On October 31, 2022 the General Counsel of the National Labor Relations Board released a memo urging the Board to adopt a “new framework” for protecting employees from “intrusive or abusive” forms of electronic monitoring and automated management technologies that interfere with employee rights to self-organize and to engage in collective bargaining under Section 7 of the National Labor Relations Act.

The memo’s definition of electronic monitoring and automated management technologies is broad, capturing such diverse practices as:

  • Recording worker conversations or tracking worker movements through wearable devices, security cameras or radio frequency identification badges.
  • Tracking drivers through GPS devices or cameras.
  • Monitoring employees in the office or at home using key loggers, screenshots, webcam photos or audio recordings.
  • After-hours tracking of employee whereabouts or communications through employer-issued phones or wearable devices, or through applications installed on worker devices.
  • Use of algorithm-based decision-making to manage employee productivity, screen job applicants or issue discipline.

While noting existing precedent protecting workers from technological infringement of their Section 7 rights, the memo calls for the Board to “adapt the Act to changing patterns of industrial life” by adopting a new framework that will:

  • Protect the “right to privacy” that allows employees to participate in protected activities “without the fear that members of management are peering over their shoulders”; and
  • Address the “breakneck pace of work set by automated systems” that may severely limit or prevent employees from engaging in protected conversations.

The memo notes that employers may have legitimate reasons for using electronic monitoring and automated management technologies, but that such reasons must be balanced against employee rights under the Act. To that end, the memo recommends that in appropriate cases, the Board should:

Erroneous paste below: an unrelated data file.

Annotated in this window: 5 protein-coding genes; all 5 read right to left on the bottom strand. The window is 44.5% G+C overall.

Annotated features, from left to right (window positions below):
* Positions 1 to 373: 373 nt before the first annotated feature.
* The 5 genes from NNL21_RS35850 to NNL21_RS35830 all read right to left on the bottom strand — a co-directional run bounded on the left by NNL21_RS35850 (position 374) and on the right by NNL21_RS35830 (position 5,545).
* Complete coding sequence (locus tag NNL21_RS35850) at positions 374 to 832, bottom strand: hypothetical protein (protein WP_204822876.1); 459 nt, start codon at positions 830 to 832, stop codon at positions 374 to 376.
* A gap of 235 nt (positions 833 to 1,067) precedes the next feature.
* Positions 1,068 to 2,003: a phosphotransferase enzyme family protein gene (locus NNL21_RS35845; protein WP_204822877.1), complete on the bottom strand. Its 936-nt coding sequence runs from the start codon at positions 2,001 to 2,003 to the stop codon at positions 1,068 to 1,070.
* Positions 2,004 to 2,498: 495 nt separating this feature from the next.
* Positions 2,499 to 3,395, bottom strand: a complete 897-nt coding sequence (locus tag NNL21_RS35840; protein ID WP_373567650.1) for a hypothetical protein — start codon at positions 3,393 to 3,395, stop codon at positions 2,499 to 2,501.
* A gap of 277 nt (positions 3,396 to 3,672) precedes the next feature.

• Find that an employer has presumptively violated the Act where surveillance and management practices, viewed as a whole, would “tend to interfere” with or prevent a reasonable employee from engaging in activity protected by the Act;
  • Require an employer to establish that the practices at issue are narrowly tailored to address a legitimate business need (i.e. that the need cannot be met through means less damaging to employee rights);
  • Balance the respective interests of employers and employees to determine whether the Act permits an employer’s practices; and,
  • Require employers to disclose the technologies it uses, its reasons for doing so, and how it uses the information it obtains unless the employer can demonstrate special circumstances requiring covert use of monitoring and management technologies.

The extent to which these presumptions and obligations will be applied remains to be seen. Employers who utilize any monitoring or management technologies in respect of employees should be prepared for the possibility of complaints based on interference with Section 7 rights.

The GC’s memo ends by committing to an interagency approach to workplace monitoring and management technologies, working with other Federal entities to address such harms as:

  • Discrimination in hiring.
  • Misclassification of employees and independent contractors.
  • Unfair and deceptive pay practices.
  • Selling or sharing workers’ personal data.
  • Injuries caused by overwork and repetitive motions.

This memo is a reminder that along with the growth in influence of monitoring and management technologies in the workplace there is also a growing unease among employee advocates over the potential for abuse. Scrutiny of the use of these technologies will likely increase at the NLRB and other federal agencies moving forward. Consider consulting counsel with questions about use of such technologies in the workplace.

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